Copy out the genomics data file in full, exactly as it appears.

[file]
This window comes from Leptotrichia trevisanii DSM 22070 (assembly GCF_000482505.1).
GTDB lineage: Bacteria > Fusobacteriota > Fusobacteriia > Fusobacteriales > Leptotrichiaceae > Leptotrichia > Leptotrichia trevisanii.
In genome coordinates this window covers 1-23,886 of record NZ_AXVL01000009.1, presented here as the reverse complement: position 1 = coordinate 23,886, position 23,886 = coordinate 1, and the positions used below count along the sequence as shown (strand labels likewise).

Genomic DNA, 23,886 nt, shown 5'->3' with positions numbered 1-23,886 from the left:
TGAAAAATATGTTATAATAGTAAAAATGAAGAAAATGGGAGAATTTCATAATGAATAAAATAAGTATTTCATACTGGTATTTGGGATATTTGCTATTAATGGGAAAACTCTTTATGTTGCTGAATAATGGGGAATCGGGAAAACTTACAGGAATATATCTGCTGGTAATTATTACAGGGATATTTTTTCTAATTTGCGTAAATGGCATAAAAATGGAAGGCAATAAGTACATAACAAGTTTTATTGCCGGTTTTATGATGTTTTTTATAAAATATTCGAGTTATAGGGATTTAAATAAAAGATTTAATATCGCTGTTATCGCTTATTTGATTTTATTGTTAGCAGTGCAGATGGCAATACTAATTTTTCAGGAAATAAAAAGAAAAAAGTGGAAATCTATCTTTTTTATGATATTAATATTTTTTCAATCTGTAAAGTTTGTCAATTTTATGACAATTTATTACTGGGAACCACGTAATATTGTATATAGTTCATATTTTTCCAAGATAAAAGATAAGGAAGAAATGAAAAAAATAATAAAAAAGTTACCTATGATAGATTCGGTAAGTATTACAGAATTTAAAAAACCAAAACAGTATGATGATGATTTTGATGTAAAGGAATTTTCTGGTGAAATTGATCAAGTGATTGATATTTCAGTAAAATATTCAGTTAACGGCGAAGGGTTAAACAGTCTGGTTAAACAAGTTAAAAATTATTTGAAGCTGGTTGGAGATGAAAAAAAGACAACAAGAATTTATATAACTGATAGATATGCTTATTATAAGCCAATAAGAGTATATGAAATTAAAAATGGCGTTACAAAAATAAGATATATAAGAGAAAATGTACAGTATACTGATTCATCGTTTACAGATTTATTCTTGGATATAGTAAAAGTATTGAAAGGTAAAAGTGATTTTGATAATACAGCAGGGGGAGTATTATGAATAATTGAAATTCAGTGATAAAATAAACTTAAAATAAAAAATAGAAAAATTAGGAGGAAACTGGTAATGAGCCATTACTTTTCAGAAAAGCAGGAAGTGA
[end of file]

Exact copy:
This window comes from Leptotrichia trevisanii DSM 22070 (assembly GCF_000482505.1).
GTDB lineage: Bacteria > Fusobacteriota > Fusobacteriia > Fusobacteriales > Leptotrichiaceae > Leptotrichia > Leptotrichia trevisanii.
In genome coordinates this window covers 1-23,886 of record NZ_AXVL01000009.1, presented here as the reverse complement: position 1 = coordinate 23,886, position 23,886 = coordinate 1, and the positions used below count along the sequence as shown (strand labels likewise).

Genomic DNA, 23,886 nt, shown 5'->3' with positions numbered 1-23,886 from the left:
TGAAAAATATGTTATAATAGTAAAAATGAAGAAAATGGGAGAATTTCATAATGAATAAAATAAGTATTTCATACTGGTATTTGGGATATTTGCTATTAATGGGAAAACTCTTTATGTTGCTGAATAATGGGGAATCGGGAAAACTTACAGGAATATATCTGCTGGTAATTATTACAGGGATATTTTTTCTAATTTGCGTAAATGGCATAAAAATGGAAGGCAATAAGTACATAACAAGTTTTATTGCCGGTTTTATGATGTTTTTTATAAAATATTCGAGTTATAGGGATTTAAATAAAAGATTTAATATCGCTGTTATCGCTTATTTGATTTTATTGTTAGCAGTGCAGATGGCAATACTAATTTTTCAGGAAATAAAAAGAAAAAAGTGGAAATCTATCTTTTTTATGATATTAATATTTTTTCAATCTGTAAAGTTTGTCAATTTTATGACAATTTATTACTGGGAACCACGTAATATTGTATATAGTTCATATTTTTCCAAGATAAAAGATAAGGAAGAAATGAAAAAAATAATAAAAAAGTTACCTATGATAGATTCGGTAAGTATTACAGAATTTAAAAAACCAAAACAGTATGATGATGATTTTGATGTAAAGGAATTTTCTGGTGAAATTGATCAAGTGATTGATATTTCAGTAAAATATTCAGTTAACGGCGAAGGGTTAAACAGTCTGGTTAAACAAGTTAAAAATTATTTGAAGCTGGTTGGAGATGAAAAAAAGACAACAAGAATTTATATAACTGATAGATATGCTTATTATAAGCCAATAAGAGTATATGAAATTAAAAATGGCGTTACAAAAATAAGATATATAAGAGAAAATGTACAGTATACTGATTCATCGTTTACAGATTTATTCTTGGATATAGTAAAAGTATTGAAAGGTAAAAGTGATTTTGATAATACAGCAGGGGGAGTATTATGAATAATTGAAATTCAGTGATAAAATAAACTTAAAATAAAAAATAGAAAAATTAGGAGGAAACTGGTAATGAGCCATTACTTTTCAGAAAAGCAGGAAGTGA